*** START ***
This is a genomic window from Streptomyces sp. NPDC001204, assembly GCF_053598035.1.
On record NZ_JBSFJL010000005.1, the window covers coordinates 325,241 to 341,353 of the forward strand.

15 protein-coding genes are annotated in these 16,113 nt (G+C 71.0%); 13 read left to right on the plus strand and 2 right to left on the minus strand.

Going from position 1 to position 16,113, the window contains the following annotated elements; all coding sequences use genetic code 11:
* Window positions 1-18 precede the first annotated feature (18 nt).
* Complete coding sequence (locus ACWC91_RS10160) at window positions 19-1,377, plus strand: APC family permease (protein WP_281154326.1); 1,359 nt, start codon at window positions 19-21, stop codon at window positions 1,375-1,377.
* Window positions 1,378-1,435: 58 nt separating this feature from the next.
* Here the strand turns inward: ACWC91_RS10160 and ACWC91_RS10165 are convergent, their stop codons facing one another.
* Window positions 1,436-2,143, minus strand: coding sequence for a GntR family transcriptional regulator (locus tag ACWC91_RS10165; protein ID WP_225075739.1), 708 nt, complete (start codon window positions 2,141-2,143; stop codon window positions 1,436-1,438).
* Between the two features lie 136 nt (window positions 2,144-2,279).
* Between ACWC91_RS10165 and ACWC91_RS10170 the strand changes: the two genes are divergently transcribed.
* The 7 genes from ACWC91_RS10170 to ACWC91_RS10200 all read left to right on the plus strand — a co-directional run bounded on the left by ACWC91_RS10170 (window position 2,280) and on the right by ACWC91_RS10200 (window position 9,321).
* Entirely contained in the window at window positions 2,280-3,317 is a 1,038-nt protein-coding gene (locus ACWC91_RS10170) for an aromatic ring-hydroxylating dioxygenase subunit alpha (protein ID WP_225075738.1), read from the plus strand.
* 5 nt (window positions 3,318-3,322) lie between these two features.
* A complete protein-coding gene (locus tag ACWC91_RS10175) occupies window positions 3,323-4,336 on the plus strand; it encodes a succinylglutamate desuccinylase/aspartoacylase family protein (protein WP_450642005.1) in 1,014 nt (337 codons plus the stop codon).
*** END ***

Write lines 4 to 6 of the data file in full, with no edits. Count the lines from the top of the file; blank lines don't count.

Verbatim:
Going from position 1 to position 16,113, the window contains the following annotated elements; all coding sequences use genetic code 11:
* Window positions 1-18 precede the first annotated feature (18 nt).
* Complete coding sequence (locus ACWC91_RS10160) at window positions 19-1,377, plus strand: APC family permease (protein WP_281154326.1); 1,359 nt, start codon at window positions 19-21, stop codon at window positions 1,375-1,377.